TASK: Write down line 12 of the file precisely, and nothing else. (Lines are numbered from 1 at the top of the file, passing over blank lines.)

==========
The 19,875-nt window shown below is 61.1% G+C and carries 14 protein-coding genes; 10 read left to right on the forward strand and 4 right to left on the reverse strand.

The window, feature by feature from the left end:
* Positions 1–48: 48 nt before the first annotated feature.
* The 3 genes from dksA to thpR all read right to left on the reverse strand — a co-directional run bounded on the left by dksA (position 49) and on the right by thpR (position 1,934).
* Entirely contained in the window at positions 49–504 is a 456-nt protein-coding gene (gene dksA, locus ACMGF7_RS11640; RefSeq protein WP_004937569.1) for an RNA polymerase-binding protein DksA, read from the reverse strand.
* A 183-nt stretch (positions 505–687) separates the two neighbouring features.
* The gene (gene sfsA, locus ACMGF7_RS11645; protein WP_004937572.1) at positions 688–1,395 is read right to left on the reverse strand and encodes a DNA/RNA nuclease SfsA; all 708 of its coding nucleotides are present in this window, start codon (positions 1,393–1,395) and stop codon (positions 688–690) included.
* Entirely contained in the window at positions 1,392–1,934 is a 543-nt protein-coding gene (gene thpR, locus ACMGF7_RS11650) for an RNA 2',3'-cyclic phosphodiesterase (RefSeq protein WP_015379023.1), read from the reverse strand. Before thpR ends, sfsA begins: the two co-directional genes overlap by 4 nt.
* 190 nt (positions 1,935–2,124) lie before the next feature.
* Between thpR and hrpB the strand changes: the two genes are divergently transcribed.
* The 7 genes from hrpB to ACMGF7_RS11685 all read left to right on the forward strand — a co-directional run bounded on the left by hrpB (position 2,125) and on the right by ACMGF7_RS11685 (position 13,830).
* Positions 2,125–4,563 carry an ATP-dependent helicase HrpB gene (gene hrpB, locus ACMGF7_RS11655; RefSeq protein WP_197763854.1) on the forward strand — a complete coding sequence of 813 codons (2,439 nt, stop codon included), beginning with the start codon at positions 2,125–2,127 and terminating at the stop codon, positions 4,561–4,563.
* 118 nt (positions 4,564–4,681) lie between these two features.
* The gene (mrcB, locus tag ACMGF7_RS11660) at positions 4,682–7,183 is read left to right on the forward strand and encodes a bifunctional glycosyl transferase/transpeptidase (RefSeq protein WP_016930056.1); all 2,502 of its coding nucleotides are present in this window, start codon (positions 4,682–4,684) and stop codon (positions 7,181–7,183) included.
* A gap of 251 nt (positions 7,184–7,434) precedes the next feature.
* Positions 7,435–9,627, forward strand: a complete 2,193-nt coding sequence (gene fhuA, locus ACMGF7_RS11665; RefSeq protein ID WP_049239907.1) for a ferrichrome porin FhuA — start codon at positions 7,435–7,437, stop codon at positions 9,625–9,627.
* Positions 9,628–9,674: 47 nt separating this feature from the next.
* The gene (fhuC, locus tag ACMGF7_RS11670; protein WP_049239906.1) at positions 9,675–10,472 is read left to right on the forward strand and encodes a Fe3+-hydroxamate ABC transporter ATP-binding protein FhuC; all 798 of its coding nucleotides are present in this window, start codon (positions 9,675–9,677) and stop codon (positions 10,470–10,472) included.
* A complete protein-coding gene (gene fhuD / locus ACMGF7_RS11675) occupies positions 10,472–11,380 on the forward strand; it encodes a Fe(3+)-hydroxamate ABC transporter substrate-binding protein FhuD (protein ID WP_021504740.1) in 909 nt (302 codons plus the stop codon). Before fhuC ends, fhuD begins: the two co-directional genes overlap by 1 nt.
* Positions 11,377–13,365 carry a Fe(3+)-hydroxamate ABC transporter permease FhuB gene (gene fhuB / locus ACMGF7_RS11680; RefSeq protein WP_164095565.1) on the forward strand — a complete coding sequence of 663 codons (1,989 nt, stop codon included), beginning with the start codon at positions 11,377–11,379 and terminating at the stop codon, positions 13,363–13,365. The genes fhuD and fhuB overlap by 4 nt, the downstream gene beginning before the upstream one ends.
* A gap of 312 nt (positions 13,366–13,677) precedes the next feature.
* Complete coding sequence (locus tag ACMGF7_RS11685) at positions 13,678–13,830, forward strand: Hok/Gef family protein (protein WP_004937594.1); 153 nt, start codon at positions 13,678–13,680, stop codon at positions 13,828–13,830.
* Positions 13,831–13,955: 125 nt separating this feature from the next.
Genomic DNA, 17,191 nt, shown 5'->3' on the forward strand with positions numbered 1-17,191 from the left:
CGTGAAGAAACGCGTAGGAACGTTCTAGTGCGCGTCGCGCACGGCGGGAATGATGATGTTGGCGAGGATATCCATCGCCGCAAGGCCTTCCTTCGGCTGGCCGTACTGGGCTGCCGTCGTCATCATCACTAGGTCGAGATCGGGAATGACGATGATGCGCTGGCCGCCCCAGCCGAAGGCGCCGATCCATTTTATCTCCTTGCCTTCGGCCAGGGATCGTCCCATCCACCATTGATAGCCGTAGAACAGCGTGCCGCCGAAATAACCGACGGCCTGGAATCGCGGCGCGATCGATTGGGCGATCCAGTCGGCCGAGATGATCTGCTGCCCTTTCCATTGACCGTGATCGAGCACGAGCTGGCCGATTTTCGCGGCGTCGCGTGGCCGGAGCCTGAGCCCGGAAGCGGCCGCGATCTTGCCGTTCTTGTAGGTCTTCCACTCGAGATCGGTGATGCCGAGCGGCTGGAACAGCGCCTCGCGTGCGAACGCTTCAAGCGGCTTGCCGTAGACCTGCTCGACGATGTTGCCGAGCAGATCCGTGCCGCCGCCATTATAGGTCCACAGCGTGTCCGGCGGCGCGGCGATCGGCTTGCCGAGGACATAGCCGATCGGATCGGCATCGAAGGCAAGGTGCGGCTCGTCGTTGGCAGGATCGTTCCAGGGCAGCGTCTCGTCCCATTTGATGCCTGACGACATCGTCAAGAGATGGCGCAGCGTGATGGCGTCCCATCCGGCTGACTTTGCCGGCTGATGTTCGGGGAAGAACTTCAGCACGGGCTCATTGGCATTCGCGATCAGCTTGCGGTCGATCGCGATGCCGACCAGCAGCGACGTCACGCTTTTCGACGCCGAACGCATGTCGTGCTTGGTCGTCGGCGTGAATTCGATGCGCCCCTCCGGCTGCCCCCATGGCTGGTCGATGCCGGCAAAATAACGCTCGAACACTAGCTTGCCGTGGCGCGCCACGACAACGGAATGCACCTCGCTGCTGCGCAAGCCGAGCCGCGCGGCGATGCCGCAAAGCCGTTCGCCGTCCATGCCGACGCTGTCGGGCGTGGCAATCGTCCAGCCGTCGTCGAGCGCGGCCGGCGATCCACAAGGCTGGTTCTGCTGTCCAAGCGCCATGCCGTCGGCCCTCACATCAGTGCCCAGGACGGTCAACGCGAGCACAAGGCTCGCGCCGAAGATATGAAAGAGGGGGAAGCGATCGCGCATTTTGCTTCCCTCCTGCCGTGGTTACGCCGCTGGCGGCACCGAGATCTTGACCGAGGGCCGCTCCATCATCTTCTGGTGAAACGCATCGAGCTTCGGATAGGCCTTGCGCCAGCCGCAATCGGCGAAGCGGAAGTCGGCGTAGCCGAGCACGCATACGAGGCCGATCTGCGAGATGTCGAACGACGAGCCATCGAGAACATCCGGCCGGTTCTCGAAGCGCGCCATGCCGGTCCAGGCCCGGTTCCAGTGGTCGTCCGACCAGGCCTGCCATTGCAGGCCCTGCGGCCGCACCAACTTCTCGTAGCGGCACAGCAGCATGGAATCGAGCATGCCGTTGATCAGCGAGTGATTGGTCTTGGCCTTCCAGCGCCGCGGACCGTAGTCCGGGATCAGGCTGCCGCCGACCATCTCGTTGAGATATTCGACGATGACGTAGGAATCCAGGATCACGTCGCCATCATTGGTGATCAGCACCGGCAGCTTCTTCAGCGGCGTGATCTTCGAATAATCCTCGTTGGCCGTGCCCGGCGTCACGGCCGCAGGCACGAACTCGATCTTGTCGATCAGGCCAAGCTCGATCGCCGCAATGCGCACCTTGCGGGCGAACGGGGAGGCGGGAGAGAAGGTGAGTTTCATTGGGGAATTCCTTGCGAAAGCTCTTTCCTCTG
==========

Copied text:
* Positions 2,125–4,563 carry an ATP-dependent helicase HrpB gene (gene hrpB, locus ACMGF7_RS11655; RefSeq protein WP_197763854.1) on the forward strand — a complete coding sequence of 813 codons (2,439 nt, stop codon included), beginning with the start codon at positions 2,125–2,127 and terminating at the stop codon, positions 4,561–4,563.